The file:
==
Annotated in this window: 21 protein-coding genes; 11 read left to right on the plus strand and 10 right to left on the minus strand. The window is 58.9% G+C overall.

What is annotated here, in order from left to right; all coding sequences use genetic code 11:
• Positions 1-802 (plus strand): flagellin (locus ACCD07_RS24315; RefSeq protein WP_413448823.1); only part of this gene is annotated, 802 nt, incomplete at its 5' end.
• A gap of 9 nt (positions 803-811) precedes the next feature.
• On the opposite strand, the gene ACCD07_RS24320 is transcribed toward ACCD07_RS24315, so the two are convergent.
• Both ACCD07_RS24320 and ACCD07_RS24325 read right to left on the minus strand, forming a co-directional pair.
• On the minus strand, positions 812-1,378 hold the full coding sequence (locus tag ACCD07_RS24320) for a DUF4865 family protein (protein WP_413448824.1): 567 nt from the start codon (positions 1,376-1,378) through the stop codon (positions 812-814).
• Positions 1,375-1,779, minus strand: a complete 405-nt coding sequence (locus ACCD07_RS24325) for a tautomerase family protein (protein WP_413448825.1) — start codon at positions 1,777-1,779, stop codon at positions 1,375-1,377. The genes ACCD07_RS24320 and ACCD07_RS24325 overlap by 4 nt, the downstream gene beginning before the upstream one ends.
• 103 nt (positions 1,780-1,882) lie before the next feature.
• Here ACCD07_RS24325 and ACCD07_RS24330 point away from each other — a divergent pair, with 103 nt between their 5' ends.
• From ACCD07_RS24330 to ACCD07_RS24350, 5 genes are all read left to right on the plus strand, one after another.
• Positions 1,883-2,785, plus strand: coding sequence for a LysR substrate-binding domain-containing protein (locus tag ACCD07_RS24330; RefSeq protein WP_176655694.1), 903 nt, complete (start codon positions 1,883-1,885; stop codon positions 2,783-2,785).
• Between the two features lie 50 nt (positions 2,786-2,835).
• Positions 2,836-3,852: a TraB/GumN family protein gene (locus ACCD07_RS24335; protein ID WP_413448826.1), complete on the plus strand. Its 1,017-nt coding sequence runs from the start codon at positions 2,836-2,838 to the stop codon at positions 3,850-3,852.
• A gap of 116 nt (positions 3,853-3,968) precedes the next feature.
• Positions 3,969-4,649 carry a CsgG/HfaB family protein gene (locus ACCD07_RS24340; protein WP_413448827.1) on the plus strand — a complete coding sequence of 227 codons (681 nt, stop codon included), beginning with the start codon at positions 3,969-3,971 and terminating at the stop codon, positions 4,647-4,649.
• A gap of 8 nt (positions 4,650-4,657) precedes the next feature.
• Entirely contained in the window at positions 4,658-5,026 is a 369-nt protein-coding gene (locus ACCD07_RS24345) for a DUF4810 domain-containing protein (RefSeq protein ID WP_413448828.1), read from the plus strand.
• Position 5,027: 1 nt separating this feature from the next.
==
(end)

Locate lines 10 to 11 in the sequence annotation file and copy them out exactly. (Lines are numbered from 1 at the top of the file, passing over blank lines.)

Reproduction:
• Here ACCD07_RS24325 and ACCD07_RS24330 point away from each other — a divergent pair, with 103 nt between their 5' ends.
• From ACCD07_RS24330 to ACCD07_RS24350, 5 genes are all read left to right on the plus strand, one after another.